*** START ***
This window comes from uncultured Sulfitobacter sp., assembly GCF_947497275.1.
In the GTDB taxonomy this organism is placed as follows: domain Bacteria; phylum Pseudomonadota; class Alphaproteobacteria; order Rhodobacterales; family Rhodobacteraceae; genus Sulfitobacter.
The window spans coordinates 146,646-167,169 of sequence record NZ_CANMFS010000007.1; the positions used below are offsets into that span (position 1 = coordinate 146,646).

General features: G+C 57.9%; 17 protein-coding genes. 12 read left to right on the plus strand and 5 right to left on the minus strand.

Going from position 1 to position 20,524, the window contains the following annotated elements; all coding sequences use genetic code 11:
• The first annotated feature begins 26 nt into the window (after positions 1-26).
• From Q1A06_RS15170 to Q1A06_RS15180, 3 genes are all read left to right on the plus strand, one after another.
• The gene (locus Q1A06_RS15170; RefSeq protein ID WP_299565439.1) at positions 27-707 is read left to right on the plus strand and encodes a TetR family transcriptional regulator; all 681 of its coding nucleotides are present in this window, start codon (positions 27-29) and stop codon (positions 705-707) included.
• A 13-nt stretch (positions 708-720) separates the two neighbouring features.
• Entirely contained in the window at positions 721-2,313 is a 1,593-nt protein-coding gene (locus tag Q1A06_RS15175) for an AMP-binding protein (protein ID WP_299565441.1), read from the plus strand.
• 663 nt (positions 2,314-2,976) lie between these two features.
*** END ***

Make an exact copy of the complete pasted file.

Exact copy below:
This window comes from uncultured Sulfitobacter sp., assembly GCF_947497275.1.
In the GTDB taxonomy this organism is placed as follows: domain Bacteria; phylum Pseudomonadota; class Alphaproteobacteria; order Rhodobacterales; family Rhodobacteraceae; genus Sulfitobacter.
The window spans coordinates 146,646-167,169 of sequence record NZ_CANMFS010000007.1; the positions used below are offsets into that span (position 1 = coordinate 146,646).

General features: G+C 57.9%; 17 protein-coding genes. 12 read left to right on the plus strand and 5 right to left on the minus strand.

Going from position 1 to position 20,524, the window contains the following annotated elements; all coding sequences use genetic code 11:
• The first annotated feature begins 26 nt into the window (after positions 1-26).
• From Q1A06_RS15170 to Q1A06_RS15180, 3 genes are all read left to right on the plus strand, one after another.
• The gene (locus Q1A06_RS15170; RefSeq protein ID WP_299565439.1) at positions 27-707 is read left to right on the plus strand and encodes a TetR family transcriptional regulator; all 681 of its coding nucleotides are present in this window, start codon (positions 27-29) and stop codon (positions 705-707) included.
• A 13-nt stretch (positions 708-720) separates the two neighbouring features.
• Entirely contained in the window at positions 721-2,313 is a 1,593-nt protein-coding gene (locus tag Q1A06_RS15175) for an AMP-binding protein (protein ID WP_299565441.1), read from the plus strand.
• 663 nt (positions 2,314-2,976) lie between these two features.